How to Connect Sentences with Coordinate Conjunctions
Say you are studying for your English grammar final and you have to join two related sentences together. One way to do that is by using coordinating conjunctions. You’re familiar with these common words: for, but, yet, so, nor, and, and or. (And is the most popular, for those of you keeping track.)
These little powerhouses eat their spinach and lift weights every day. Their healthful habits make them strong enough to join complete sentences. They may also unite all sorts of equal grammatical elements. Here they are in action, joining complete sentences:
The rain pelted Abner’s gray hair, and his green velvet shoes were completely ruined.
The CEO told Tanya to text the address of the restaurant to everyone, but Tanya had no idea where the restaurant was.
You can take a hike, or you can jump off a cliff.
Ben did not know how to shoe a horse, nor did he understand equine psychology.
The townspeople lined the streets, for they had heard a rumor about Lady Godiva.
The coordinate conjunctions give equal emphasis to the elements they join. In the preceding sentences, the ideas on one side of the conjunction have no more importance than the ideas on the other side of the conjunction.
When the conjunctions and, but, or, nor, and for unite two complete sentences, a comma precedes the conjunction.
Some words appear to be strong enough to join sentences, but in reality they’re just a bunch of 98-pound weaklings. Think of these words as guys who stuff socks in their sleeves, creating biceps without the hassle of going to the gym. These fellows may look good, but the minute you need them to pick up a truck or something, they’re history.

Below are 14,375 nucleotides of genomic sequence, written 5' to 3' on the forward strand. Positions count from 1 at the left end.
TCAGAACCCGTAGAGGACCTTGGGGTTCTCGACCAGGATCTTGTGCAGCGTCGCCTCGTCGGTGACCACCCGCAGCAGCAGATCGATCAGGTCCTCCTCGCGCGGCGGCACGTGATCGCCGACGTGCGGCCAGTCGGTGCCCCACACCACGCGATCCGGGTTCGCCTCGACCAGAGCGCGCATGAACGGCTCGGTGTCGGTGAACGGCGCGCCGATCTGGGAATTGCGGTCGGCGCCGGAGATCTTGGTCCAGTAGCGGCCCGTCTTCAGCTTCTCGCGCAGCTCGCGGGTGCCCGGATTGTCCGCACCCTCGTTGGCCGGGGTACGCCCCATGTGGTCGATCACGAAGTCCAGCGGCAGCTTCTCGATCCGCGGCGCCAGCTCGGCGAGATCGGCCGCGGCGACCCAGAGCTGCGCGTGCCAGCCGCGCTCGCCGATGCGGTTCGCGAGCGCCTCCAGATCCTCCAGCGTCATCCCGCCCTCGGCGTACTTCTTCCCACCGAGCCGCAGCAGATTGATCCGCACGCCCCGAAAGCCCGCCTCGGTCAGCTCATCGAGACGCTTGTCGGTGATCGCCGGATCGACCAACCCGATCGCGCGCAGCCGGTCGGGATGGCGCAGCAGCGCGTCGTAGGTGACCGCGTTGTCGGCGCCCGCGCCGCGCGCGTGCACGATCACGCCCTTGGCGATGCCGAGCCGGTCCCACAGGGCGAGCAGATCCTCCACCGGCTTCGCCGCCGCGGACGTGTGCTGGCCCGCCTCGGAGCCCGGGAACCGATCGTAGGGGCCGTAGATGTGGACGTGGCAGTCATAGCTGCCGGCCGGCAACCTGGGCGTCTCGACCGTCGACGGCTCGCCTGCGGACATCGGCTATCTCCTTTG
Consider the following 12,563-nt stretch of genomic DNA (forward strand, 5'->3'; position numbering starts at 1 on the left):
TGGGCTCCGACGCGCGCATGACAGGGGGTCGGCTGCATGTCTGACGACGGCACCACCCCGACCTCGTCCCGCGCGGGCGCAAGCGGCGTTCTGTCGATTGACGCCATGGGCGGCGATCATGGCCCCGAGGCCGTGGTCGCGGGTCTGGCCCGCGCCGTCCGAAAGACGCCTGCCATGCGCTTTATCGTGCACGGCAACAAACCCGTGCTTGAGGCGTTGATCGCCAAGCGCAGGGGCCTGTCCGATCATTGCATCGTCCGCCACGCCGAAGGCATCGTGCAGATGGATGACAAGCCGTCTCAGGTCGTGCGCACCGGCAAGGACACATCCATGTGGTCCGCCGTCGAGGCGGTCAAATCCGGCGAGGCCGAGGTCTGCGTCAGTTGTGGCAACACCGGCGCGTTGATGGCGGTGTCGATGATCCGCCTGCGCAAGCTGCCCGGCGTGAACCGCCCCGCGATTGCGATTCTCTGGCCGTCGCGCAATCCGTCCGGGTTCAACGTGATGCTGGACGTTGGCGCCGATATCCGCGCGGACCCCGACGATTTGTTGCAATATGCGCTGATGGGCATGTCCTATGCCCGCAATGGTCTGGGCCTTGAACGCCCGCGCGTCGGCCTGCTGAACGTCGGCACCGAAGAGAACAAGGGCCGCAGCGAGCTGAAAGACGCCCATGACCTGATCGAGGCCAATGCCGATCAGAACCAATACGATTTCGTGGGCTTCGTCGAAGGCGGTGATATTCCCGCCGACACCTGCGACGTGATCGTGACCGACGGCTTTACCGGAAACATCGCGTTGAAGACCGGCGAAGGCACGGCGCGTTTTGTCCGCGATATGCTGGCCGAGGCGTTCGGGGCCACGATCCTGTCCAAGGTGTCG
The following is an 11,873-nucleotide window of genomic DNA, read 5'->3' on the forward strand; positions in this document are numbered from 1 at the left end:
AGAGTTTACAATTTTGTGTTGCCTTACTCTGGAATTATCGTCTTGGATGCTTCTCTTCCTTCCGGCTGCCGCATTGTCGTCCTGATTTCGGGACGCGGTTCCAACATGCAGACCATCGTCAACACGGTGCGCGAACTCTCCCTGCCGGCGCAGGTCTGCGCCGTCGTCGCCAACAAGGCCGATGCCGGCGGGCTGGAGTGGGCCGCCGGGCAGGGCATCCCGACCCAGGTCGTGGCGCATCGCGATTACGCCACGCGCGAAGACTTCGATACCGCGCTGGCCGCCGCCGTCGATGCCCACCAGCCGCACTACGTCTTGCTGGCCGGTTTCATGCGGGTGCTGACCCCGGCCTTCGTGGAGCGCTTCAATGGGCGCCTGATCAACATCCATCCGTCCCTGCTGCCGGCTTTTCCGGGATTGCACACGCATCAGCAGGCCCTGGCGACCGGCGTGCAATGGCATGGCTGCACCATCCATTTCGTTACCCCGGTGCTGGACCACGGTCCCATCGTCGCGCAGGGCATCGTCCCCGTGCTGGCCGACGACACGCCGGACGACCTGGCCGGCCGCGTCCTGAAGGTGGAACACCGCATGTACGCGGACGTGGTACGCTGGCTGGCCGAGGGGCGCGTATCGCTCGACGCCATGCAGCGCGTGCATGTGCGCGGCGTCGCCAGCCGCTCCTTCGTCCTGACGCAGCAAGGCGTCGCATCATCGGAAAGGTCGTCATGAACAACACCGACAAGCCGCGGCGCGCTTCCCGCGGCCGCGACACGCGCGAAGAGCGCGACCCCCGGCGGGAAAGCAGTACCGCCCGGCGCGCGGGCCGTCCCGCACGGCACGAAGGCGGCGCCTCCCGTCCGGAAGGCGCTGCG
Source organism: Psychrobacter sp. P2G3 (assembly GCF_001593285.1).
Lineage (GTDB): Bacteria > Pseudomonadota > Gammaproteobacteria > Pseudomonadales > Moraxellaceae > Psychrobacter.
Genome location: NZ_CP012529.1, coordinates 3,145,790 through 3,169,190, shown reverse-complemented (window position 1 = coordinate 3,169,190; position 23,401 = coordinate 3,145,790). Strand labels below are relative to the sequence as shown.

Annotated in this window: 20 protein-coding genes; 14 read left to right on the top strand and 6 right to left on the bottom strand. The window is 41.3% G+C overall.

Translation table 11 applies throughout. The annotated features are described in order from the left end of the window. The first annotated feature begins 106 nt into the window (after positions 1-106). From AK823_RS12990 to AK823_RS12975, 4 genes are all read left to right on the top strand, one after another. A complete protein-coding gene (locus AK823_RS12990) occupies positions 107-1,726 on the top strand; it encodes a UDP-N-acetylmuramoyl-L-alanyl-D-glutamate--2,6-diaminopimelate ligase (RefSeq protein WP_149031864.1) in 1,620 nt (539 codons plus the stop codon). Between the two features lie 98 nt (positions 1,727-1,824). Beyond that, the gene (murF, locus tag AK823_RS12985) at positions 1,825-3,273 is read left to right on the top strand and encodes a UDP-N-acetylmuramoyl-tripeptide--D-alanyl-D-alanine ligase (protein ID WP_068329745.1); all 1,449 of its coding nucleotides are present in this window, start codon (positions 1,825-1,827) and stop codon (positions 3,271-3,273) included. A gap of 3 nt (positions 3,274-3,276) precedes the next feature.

False joiners include however, consequently, therefore, moreover, also, and furthermore. Use these words to add meaning to your sentences but not to glue the sentences together. When you see these words on a standardized exam, be careful! A favorite test-maker trick is to plop these words into a run-on. Take a look at these examples:
Run-on: Levon gobbled the birdseed, consequently, Robbie had nothing to eat.
Corrected version 1: Levon gobbled the birdseed; consequently, Robbie had nothing to eat.
Corrected version 2: Levon gobbled the birdseed. Consequently, Robbie had nothing to eat.
Notice the semicolon in the first corrected sentence? Semicolons are equivalent to coordinate conjunctions. According to the Official Grammarian’s Rule Book (which doesn’t exist), semicolons can join two complete sentences under certain conditions.
With your sharp eyes, you probably spotted a comma after consequently in each of the preceding examples. Grammarians argue about whether you must place a comma after a false joiner. (For the record, false joiners are conjunctive adverbs. No one in the entire universe needs to know that term.) Some grammarians say that the comma is necessary. Others see the comma as optional — a question of personal style. This is the sort of argument that makes grammarians ideal candidates for Nerds Anonymous.